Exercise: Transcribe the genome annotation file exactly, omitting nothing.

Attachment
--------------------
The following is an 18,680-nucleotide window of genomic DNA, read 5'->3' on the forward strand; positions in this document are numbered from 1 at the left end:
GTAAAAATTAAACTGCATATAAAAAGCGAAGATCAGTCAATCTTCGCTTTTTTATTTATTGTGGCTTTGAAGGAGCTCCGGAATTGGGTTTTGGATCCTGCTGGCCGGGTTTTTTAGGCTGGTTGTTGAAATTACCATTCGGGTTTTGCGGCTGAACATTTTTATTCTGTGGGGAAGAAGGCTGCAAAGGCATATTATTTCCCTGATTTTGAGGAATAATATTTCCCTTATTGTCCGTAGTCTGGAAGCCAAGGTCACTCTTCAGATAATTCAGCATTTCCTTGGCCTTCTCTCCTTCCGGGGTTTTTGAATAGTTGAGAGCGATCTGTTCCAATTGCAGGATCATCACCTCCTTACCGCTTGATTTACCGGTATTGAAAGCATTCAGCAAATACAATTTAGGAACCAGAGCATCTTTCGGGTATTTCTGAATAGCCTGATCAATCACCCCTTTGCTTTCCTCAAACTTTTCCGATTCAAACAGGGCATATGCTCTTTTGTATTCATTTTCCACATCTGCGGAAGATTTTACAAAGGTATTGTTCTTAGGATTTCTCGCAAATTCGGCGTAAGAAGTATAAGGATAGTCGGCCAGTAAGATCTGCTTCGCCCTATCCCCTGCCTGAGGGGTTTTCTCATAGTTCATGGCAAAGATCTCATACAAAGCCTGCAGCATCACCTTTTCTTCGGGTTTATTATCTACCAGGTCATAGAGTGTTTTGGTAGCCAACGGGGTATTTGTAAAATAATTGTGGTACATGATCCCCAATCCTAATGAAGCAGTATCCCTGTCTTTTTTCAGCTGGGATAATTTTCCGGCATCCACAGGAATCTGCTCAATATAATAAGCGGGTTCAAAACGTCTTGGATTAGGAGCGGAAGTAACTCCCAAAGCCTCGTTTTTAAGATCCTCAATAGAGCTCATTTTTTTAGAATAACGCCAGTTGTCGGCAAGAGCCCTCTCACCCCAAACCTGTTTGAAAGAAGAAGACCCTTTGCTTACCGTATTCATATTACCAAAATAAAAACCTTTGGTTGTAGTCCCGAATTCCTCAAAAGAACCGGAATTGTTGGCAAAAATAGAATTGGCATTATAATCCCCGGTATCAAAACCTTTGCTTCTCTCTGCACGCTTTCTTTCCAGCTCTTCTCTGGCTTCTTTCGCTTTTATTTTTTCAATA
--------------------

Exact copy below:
The following is an 18,680-nucleotide window of genomic DNA, read 5'->3' on the forward strand; positions in this document are numbered from 1 at the left end:
GTAAAAATTAAACTGCATATAAAAAGCGAAGATCAGTCAATCTTCGCTTTTTTATTTATTGTGGCTTTGAAGGAGCTCCGGAATTGGGTTTTGGATCCTGCTGGCCGGGTTTTTTAGGCTGGTTGTTGAAATTACCATTCGGGTTTTGCGGCTGAACATTTTTATTCTGTGGGGAAGAAGGCTGCAAAGGCATATTATTTCCCTGATTTTGAGGAATAATATTTCCCTTATTGTCCGTAGTCTGGAAGCCAAGGTCACTCTTCAGATAATTCAGCATTTCCTTGGCCTTCTCTCCTTCCGGGGTTTTTGAATAGTTGAGAGCGATCTGTTCCAATTGCAGGATCATCACCTCCTTACCGCTTGATTTACCGGTATTGAAAGCATTCAGCAAATACAATTTAGGAACCAGAGCATCTTTCGGGTATTTCTGAATAGCCTGATCAATCACCCCTTTGCTTTCCTCAAACTTTTCCGATTCAAACAGGGCATATGCTCTTTTGTATTCATTTTCCACATCTGCGGAAGATTTTACAAAGGTATTGTTCTTAGGATTTCTCGCAAATTCGGCGTAAGAAGTATAAGGATAGTCGGCCAGTAAGATCTGCTTCGCCCTATCCCCTGCCTGAGGGGTTTTCTCATAGTTCATGGCAAAGATCTCATACAAAGCCTGCAGCATCACCTTTTCTTCGGGTTTATTATCTACCAGGTCATAGAGTGTTTTGGTAGCCAACGGGGTATTTGTAAAATAATTGTGGTACATGATCCCCAATCCTAATGAAGCAGTATCCCTGTCTTTTTTCAGCTGGGATAATTTTCCGGCATCCACAGGAATCTGCTCAATATAATAAGCGGGTTCAAAACGTCTTGGATTAGGAGCGGAAGTAACTCCCAAAGCCTCGTTTTTAAGATCCTCAATAGAGCTCATTTTTTTAGAATAACGCCAGTTGTCGGCAAGAGCCCTCTCACCCCAAACCTGTTTGAAAGAAGAAGACCCTTTGCTTACCGTATTCATATTACCAAAATAAAAACCTTTGGTTGTAGTCCCGAATTCCTCAAAAGAACCGGAATTGTTGGCAAAAATAGAATTGGCATTATAATCCCCGGTATCAAAACCTTTGCTTCTCTCTGCACGCTTTCTTTCCAGCTCTTCTCTGGCTTCTTTCGCTTTTATTTTTTCAATA